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Chicken Math

| 5/15/2014 3:26:00 PM

Traci N SmithWe decided to try a new adventure this week. :) My ex-mother-in-law had gotten a rooster a few weeks ago and put him in with my three hens that she was keeping for us. For the last week she had them, she’d been keeping the fertilized eggs for us. When we brought the girls home, we also brought the eggs.

This is where things got interesting. We did some research online and came up with the idea of using a Styrofoam cooler, lamp, some wire and a bowl of water. We picked up a thermometer/hygrometer combo from the local Menards to make sure we could get everything set up and maintain the correct temp and humidity. After we got everything all set up and situated, we moved the incubator inside next to our brooder where our current five chicks have been residing. Put the lid on, left it sit overnight.

We had 13 eggs total to try this experiment with. First day, the temp spiked and humidity dropped. Second day, temp bottomed and humidity spiked. Days 3, 4 and 5 were more of the same. At day 5, I candled the eggs … No progress at all. I checked them again last night, hoping that we had gotten at least one. We’d finally managed to get the temp and humidity to stay mostly stable. But it was too late. All of them had failed to thrive.

Wednesday, we went to get dog food and wound up at the local Rural King ... Who still had chicks!!! Anyone who owns chickens knows that you just can't pass up babies. And these were just a few days old. The last batch that we had gotten were at least a week or two old. They were just too cute to pass up. So we got six new chicks: two Barred Rocks and four Arucaunas.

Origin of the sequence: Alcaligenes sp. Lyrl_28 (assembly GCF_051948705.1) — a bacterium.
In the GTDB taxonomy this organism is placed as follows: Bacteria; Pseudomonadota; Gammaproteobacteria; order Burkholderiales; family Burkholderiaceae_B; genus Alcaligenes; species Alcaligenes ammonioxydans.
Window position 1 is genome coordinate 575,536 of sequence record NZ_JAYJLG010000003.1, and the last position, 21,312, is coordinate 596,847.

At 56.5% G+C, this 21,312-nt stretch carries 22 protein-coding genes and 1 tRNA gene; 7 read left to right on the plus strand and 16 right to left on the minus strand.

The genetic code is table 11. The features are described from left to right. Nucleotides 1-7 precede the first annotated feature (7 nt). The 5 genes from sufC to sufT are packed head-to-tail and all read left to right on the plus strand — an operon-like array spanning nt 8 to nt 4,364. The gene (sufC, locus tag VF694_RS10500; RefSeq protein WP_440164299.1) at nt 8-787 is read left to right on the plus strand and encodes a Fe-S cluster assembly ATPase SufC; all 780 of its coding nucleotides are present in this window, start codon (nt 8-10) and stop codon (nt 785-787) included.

Of the original three hens that we had, we lost one (my favorite, Lucy) to a predator on Mother’s Day. We have lost two of the first six chicks we got this year to predators and another to it wandering off in the rain. :( We went from having three to having nine to having five, and now we’re at 11. Hopefully all of the remaining 11 will survive at least until next spring, but preferably for a few years. If I lose any more girls, I hope it’s to old age.

Our 6 new baby chicks on their first car ride!

2/1/2015 6:09:18 PM

We have yet to eat any of ours yet, Julie. But from what I've read, it depends on how you want to cook them. Here are a couple links I found that may be helpful!

2/1/2015 1:41:39 PM

Hi again...found a blog on here all about introducing new chicks to the flock... so just a question of how old is too old to enjoy a decent chix dinner. Thanks!

2/1/2015 1:29:03 PM

Hi all, I have a question re: chicken math. I have 6 Rhode Island Reds entering their second laying season. They are meat/egg hens. I'm thinking of rotating in a new flock of chicks to be ready for laying when the older girls slow down and need to be culled. My question is 1) Guidance on including the new chicks into the flock so they aren't bullied/killed by the older girls and 2) how old is too old for a decent chicken dinner? Feed corn prior to fatten up? Other guidance. Thanks everyone...

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